Peace centre at Maze prison site given planning go-ahead

Attwood grants permission for Peace Building and Conflict Resolution Centre

A controversial peace centre at the site of the former Maze prison in Northern Ireland has been given the green light by planners.

Stormont's Minister for Planning Alex Attwood has granted permission for the Peace Building and Conflict Resolution Centre at the Maze near Lisburn.

Ten republican prisoners died on hunger strike at the prison in the early 1980s.

Proposals for the facility have been the source of major political discord in the region, with many unionists unhappy that it could become a “shrine to terrorism”.


Former prison buildings, including the hospital block where the hunger strikers died, are being retained on the 350-acre site, although they will not form part of the peace centre.

Mr Attwood said: “I have today granted permission for the proposed centre. There is learning to be taken from the conflict here. The centre can contribute to sharing this learning and perhaps to help inform the resolution of conflict in other places.”

The Maze housed republican and loyalist paramilitaries for almost 30 years during the Troubles.

Fierce debate

It closed in 2000 after prisoners were released en masse under the terms of the Belfast Aagreement of 1998. Ever since there has been fierce debate over what the state-owned site should be turned into.

Plans for a multi-sports stadium for soccer, gaelic football and rugby hit the buffers in the face of unionist opposition.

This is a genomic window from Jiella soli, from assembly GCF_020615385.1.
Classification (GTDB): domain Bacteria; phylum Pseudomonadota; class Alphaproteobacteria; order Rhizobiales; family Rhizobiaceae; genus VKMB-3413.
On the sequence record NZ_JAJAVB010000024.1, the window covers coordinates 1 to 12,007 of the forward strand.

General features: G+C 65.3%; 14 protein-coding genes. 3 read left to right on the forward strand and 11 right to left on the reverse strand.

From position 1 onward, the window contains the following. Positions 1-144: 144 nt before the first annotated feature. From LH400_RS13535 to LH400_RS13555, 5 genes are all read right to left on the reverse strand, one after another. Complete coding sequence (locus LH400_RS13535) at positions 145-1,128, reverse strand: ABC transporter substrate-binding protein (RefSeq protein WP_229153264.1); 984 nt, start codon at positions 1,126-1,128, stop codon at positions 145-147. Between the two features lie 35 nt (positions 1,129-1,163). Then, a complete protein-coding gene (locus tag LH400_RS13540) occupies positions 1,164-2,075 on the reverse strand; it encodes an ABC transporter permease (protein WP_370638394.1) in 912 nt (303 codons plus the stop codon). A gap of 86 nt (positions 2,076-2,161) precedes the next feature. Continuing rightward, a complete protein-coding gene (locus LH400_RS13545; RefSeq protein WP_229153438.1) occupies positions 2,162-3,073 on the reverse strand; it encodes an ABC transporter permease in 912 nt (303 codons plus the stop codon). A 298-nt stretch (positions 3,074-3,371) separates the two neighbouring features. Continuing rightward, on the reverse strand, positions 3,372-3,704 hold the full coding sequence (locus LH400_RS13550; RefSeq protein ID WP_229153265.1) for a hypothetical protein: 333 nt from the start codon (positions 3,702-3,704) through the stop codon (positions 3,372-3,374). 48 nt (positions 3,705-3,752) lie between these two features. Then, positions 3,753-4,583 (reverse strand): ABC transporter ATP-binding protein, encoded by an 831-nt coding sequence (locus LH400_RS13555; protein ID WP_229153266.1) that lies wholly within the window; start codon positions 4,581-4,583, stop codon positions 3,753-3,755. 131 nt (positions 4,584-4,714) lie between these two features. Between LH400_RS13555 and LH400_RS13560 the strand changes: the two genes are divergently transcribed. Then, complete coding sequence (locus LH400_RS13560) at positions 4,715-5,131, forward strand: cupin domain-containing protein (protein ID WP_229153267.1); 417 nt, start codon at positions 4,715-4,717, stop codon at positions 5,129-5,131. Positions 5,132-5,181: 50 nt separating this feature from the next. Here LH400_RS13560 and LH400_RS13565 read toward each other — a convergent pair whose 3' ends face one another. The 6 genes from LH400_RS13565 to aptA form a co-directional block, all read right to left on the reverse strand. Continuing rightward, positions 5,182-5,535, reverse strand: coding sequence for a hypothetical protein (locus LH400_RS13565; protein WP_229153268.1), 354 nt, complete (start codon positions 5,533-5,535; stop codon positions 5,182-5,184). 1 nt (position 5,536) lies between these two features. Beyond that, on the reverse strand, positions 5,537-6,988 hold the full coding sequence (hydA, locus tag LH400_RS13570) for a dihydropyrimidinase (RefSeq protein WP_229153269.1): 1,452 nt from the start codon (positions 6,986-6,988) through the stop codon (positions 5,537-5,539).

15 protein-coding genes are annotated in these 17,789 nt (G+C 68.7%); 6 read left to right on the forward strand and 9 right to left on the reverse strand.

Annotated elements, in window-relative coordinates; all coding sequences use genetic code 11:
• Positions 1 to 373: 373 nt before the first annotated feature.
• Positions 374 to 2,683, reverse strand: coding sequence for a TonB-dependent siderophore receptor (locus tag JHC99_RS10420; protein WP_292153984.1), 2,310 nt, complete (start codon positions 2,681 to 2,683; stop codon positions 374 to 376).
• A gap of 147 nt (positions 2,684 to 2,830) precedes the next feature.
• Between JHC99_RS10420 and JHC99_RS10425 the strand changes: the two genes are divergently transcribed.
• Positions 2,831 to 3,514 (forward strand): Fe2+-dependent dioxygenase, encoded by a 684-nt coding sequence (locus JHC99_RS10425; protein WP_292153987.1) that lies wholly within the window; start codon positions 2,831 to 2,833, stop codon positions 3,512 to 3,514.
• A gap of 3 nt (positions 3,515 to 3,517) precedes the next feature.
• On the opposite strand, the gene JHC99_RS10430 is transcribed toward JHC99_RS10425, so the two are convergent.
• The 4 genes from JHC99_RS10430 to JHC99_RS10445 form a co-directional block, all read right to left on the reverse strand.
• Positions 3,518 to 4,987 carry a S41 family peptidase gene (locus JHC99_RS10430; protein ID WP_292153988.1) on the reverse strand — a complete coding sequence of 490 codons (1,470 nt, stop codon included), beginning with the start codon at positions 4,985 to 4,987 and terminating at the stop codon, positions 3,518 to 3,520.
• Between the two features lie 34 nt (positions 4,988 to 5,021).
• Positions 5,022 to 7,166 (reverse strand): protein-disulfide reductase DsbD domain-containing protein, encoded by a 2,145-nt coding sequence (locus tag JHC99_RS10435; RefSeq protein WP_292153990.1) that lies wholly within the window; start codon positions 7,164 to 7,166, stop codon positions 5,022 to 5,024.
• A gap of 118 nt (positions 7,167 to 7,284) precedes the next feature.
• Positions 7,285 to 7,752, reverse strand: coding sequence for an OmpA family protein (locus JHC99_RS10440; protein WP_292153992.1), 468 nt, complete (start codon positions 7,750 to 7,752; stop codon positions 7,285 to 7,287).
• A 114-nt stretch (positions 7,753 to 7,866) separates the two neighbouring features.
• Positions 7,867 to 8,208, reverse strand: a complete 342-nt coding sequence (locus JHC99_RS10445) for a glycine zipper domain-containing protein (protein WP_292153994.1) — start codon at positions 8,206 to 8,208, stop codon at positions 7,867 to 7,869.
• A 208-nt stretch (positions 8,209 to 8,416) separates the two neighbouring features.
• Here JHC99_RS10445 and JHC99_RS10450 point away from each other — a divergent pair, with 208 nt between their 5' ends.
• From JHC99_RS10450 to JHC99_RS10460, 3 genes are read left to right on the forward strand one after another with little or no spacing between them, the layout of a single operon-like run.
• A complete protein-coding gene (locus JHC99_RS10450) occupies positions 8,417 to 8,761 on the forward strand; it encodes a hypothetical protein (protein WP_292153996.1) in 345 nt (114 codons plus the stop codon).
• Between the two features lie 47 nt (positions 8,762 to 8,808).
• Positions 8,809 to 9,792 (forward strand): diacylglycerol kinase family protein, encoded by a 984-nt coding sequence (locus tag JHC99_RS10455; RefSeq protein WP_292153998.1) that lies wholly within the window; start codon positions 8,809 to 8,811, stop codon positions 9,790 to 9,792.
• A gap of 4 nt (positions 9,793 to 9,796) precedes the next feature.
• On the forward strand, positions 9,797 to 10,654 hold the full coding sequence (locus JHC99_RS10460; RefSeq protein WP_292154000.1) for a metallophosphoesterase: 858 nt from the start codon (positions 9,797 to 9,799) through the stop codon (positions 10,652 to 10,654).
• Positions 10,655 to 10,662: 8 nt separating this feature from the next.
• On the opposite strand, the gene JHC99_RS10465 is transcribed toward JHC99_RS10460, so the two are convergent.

The Royal Ulster Agricultural Society (RUAS) has agreed to relocate to the site, where it will host its annual show.

The peace centre is being built with a European Union grant.

The approval of planning permission for the facility is set to spark fresh political debate, with unionists and republican politicians already clashing over how the story of the Troubles, in particular the hunger strikes, should be told.

The building was designed by architect Daniel Libeskind, in conjunction with McAdam Design.

“I believe that good planning needs good design,” said Mr Attwood. “That is certainly the case in the design of the Centre created by Daniel Libeskind, a world leader in architecture and a friend of Northern Ireland.”

Retained buildings

A further application for minor works to the listed and retained prison buildings on the site has also been granted planning permission by the Minister.

Mr Attwood hailed planners for processing the planning applications in less than six months.

“This is another example of the benefit of pro-active pre-application discussion and community consultation in dealing with major planning applications of regional significance, such as this,” he said.

“This will play a significant part in meeting a target of the EU funding programme and I am determined to continue making major planning decisions speedily and accurately and making a planning system more fit to achieve its purpose.”